This Martin Luther King jr. weekend, a Pittsfield family will celebrate 20 years of working for the people of Central America, by preparing another 40ft container with used dental/optical equipment, carpentry tools and equipment, pianos and much more. In 1996 the O’Toole family loaded up a used school bus with all Ed O’Toole’s mechanic tools, and drove the 6000 miles to Guaimaca, Honduras. The initial idea was to live and work for five years with a community that O’Toole got to know as a Peace Corps volunteer in the late seventies. Two years after they were in Guaimaca, hurricane Mitch devastated Honduras. Soon afterwards they received a $15,000 donation from Dick and Megs Dunn, now deceased, former members of the Unitarian Universalist of Pittsfield.
That donation turned the O’Toole’s five plan into living in Honduras for 13 years. First, they returned and disassembled a nursing home in Springfield, bought another bus and filled it with the parts of that nursing home. That bus was shipped from Delaware to Honduras and driven to Guaimaca. When the bus was unloaded and put back together, it was sold for the purchase price, plus the shipping cost and the airfare, leaving the O’Toole’s with the $15,000 and the used materials to build a building.
They then worked with the community to build two buildings. A smaller house-sized building, which currently has a library, and a larger building to be used as a vocational school. During the 13 years the O’Toole’s worked with the community, teaching mechanics, purchasing an ambulance here in Pittsfield to start an ambulance service and having classes in subjects areas such as, French, hair styling, Italian, English, ceramics, first aid, and many more.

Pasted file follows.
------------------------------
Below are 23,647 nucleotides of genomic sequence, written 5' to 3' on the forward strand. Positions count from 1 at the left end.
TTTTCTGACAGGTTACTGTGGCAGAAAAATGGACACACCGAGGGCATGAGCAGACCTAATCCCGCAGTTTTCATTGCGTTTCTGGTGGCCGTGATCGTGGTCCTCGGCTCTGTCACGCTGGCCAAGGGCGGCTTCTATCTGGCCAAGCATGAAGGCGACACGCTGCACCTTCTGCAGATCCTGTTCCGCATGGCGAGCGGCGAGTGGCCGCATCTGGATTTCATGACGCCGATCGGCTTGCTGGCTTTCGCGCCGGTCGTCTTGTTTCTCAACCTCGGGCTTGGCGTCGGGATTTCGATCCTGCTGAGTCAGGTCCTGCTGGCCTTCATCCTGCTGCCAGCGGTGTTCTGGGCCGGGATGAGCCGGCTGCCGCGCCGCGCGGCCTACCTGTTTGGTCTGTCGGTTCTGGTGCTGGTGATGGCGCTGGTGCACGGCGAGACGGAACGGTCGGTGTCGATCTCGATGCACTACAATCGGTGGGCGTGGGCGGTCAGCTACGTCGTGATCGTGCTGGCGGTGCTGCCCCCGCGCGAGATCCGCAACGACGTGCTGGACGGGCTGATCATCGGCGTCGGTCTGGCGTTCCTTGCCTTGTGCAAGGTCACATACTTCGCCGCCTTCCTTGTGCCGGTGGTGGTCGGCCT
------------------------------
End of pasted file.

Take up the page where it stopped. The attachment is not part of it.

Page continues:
In 2009 the O’Toole family returned to the Berkshires so their daughter, Sonrisa, could finish high school here and go on to college. When the Berkshire Hills School District built new schools, the O’Toole’s were offered the desks, filing cabinets and other school equipment. At this point they contracted with the shipping companies that deliver bananas from Honduras. These are refrigerated containers that look like tractor trailers must return to Honduras every week to be filled again.
The truck driver, after unloading bananas in Albany, Pittsfield or some other city, stops at a warehouse where a group of volunteers load the 40ft container with donated items. The last container included three hundred theater chairs donated by Berkshire School, along with medical equipment and school equipment. Hundreds of small bags with clothes and shoes were stuffed into the nooks and crannies. Today, preparations are in their final stages for another shipment to Central America.
On January 22nd after delivering bananas to our area, the truck driver will stop at a warehouse in West Stockbridge to fill the container with all the donations. What is needed now are small items to fill those nooks and crannies like:
- soccer shoes and equipment,
- good, clean clothing and shoes,
- school supplies,
- wheelchairs and crutches,
- and carpentry tools.